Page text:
Most of the topics addressed in this column have focused on the Internet which is just one of many technologies. To begin, let’s be sure about what “technology” really is. According to Britannica, it is “the application of scientific knowledge to the practical aims of human life or, as it is sometimes phrased, to the change and manipulation of the human environment.” (https://www.britannica.com/technology/technology)
Of course, there is an opposite school of thought which cautions us to be wary of change, ranging from “The best way to clear up muddy water is to let it alone” (an ancient Zen Buddhist proverb) to the more succinct maxim provided by the Beatles in the song “Let it Be”. Obviously, the truth resides somewhere between the two philosophies. Another way to look at it is as a nice symbiotic relationship between science and engineering. Science advances engineering which in turn advances science. Science is the basis for engineering and engineering is used to build structures that can be used to test the science. Three good examples are medical, gaming and climate technologies.
THE GAMES WE PLAY
Medical technology has advanced from the use of plants and chants to X-rays and pharmaceuticals to prevent, diagnose and ameliorate many diseases and other mishaps. A contemporary example could be found in our country’s response to the scourge of COVID. Because of advances in other technologies such as transportation and communication, COVID has been slowly but steadily beaten back.
Games, on the other hand, are considered to be a waste of time to many but a tonic for many others. They are flourishing under the wing of the Internet but they existed in various forms several thousand years ago.
“The history of games dates to the ancient human past. Games are an integral part of all cultures and are one of the oldest forms of human social interaction. Games are formalized expressions of play which allow people to go beyond immediate imagination and direct physical activity. Common features of games include uncertainty of outcome, agreed upon rules, competition, separate place and time, elements of fiction, elements of chance, prescribed goals and personal enjoyment. Games capture the ideas and worldviews of their cultures and pass them on to the future generation. Games were important as cultural and social bonding events, as teaching tools and as markers of social status. As pastimes of royalty and the elite, some games became common features of court culture and were also given as gifts. Games …were seen as a way to develop strategic thinking and mental skill by the political and military elite.”
“In his 1938 book, Homo Ludens, Dutch cultural historian Johan Huizinga argued that games were a primary condition of the generation of human cultures. Huizinga saw the playing of games as something that “is older than culture, for culture, however inadequately defined, always presupposes human society, and animals have not waited for man to teach them their playing”. Huizinga saw games as a starting point for complex human activities such as language, law, war, philosophy and art.” (https://en.wikipedia.org/wiki/History_of_games)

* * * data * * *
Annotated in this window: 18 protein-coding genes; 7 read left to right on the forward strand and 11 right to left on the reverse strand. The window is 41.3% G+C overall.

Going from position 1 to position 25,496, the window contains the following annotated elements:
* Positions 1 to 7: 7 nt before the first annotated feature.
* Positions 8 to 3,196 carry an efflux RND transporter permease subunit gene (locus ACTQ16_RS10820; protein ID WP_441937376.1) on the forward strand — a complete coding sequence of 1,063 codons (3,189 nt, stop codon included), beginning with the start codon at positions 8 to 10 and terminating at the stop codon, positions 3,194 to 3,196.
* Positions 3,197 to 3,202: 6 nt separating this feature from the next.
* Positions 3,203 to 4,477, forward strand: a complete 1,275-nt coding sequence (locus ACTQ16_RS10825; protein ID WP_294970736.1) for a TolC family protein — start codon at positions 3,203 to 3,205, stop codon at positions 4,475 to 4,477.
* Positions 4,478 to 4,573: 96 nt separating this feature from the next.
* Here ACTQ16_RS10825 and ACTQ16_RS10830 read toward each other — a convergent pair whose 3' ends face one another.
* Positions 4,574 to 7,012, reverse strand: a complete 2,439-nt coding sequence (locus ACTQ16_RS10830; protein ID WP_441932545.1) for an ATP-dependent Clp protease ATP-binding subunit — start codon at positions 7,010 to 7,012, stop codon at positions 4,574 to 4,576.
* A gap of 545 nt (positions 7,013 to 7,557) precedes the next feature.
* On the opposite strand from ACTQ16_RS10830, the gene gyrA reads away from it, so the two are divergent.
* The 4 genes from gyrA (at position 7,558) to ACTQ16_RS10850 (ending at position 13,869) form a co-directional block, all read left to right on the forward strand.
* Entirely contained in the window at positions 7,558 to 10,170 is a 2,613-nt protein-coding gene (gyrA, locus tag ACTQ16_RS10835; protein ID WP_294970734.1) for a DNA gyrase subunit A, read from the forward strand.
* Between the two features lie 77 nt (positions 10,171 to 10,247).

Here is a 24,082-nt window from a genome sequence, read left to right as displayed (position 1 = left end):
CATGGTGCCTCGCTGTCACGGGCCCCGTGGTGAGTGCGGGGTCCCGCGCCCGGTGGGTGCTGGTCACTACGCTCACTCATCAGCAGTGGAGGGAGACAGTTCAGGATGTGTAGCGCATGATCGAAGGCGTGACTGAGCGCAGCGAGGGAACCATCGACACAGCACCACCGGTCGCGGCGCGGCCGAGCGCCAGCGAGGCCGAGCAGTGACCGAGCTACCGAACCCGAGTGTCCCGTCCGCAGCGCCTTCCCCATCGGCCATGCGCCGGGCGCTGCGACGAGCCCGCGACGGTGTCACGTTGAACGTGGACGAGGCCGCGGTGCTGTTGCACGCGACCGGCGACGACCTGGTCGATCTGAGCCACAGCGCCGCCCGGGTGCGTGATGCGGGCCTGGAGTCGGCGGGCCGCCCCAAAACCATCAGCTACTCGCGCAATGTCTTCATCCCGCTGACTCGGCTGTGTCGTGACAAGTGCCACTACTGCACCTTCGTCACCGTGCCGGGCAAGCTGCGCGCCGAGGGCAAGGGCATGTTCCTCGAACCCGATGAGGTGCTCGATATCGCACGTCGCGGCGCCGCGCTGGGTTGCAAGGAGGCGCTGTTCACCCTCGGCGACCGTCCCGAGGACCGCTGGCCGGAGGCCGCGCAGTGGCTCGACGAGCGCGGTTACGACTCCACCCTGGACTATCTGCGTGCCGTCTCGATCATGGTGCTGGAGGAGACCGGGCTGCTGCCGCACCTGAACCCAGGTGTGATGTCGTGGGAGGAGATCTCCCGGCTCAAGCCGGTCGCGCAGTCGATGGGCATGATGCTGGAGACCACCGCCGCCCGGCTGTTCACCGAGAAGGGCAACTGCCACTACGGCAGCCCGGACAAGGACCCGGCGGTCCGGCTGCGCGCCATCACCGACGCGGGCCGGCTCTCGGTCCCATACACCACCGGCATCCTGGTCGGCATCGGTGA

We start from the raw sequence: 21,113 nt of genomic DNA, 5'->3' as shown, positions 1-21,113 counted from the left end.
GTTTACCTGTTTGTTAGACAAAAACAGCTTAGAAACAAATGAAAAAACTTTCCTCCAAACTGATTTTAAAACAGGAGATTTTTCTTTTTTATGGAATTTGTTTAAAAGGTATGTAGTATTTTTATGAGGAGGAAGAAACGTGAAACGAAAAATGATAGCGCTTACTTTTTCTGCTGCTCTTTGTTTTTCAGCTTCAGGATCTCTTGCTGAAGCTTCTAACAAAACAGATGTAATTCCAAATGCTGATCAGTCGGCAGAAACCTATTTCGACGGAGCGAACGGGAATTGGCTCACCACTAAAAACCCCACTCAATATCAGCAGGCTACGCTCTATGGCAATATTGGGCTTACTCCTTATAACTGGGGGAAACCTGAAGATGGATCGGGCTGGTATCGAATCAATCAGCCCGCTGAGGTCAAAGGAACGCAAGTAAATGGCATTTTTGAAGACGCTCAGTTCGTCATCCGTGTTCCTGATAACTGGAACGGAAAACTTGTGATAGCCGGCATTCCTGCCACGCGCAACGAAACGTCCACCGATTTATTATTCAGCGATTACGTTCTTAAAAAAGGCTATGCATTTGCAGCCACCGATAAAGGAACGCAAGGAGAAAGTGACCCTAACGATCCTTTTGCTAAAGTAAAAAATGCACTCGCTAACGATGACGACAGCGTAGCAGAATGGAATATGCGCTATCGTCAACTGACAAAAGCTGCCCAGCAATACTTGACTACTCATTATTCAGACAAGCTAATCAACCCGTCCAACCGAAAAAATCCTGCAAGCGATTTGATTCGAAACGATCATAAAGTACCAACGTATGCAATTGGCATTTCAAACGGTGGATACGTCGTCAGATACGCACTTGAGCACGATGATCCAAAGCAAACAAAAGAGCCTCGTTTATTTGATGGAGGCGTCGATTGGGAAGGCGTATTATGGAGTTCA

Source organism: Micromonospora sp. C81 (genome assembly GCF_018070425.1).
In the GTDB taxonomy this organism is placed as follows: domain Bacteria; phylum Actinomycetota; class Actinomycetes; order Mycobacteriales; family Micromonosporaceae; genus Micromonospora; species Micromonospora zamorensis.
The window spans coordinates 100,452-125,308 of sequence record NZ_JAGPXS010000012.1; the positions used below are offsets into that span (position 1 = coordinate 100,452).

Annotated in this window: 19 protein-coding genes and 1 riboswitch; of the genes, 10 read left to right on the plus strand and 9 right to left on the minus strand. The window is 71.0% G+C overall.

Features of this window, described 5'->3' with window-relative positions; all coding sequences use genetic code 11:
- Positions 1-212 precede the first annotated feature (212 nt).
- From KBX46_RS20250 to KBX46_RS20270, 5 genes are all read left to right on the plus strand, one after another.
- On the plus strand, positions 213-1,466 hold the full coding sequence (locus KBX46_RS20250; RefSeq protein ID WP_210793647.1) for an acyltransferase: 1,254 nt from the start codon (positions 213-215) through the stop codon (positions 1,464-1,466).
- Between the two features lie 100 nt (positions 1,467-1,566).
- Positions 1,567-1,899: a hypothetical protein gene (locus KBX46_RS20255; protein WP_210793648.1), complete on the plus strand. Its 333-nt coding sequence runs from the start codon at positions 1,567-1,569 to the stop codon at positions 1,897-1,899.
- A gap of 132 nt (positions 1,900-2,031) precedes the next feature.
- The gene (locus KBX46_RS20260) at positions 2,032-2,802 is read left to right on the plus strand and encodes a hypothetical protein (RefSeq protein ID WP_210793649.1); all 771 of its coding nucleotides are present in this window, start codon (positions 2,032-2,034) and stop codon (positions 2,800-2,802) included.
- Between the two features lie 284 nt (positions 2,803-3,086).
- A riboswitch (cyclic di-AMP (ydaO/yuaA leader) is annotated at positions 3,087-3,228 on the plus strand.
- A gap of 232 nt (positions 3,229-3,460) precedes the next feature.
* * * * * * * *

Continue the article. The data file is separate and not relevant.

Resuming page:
You don’t read much about Climate Technology (except in my good friend’s column above) but I recently came across an article in the Wall Street Journal by Patricia Price that updates the general public on the existing technologies that address climate change.
The article begins with a short discussion of the problem and follows with a range of possible solutions, “Climate experts on a United Nations panel recently expressed concern about the state of climate science, saying the past decade saw the highest average yearly greenhouse-gas emissions from human activities ever recorded. Countries, they said, must make major, rapid shifts away from fossil fuels if they have any hope of meeting goals laid out in the 2015 Paris Climate Accords…. The Wall Street Journal recently asked energy academics and researchers which specific climate-technology breakthroughs they think have the potential to be most transformative. Some talked about technologies on the horizon; others focused on existing technologies that could be to help get the world to zero by 2050.
In a future column, I’ll try to summarize what they said about the new technologies being developed to end or at least reduce the effects of climate change. and if you can’t wait , the quickest way to get to Price’s full article is to search on: “Can technology save the day? “ An interesting question, as technology was partially responsible for our current dilemma. Can technology be used to solve the problems created by technology or will it make things even worse? I have no answer but I do know that we must proceed very carefully.
Dr. Stewart A. Denenberg is an emeritus professor of computer science at Plattsburgh State, retiring recently after 30 years there. Before that, he worked as a technical writer, programmer and consultant to the US Navy and private Industry. Send comments and suggestions to his blog at www.tec-soc.blogspot.com, where there is additional text and links. He can also be reached at email@example.com.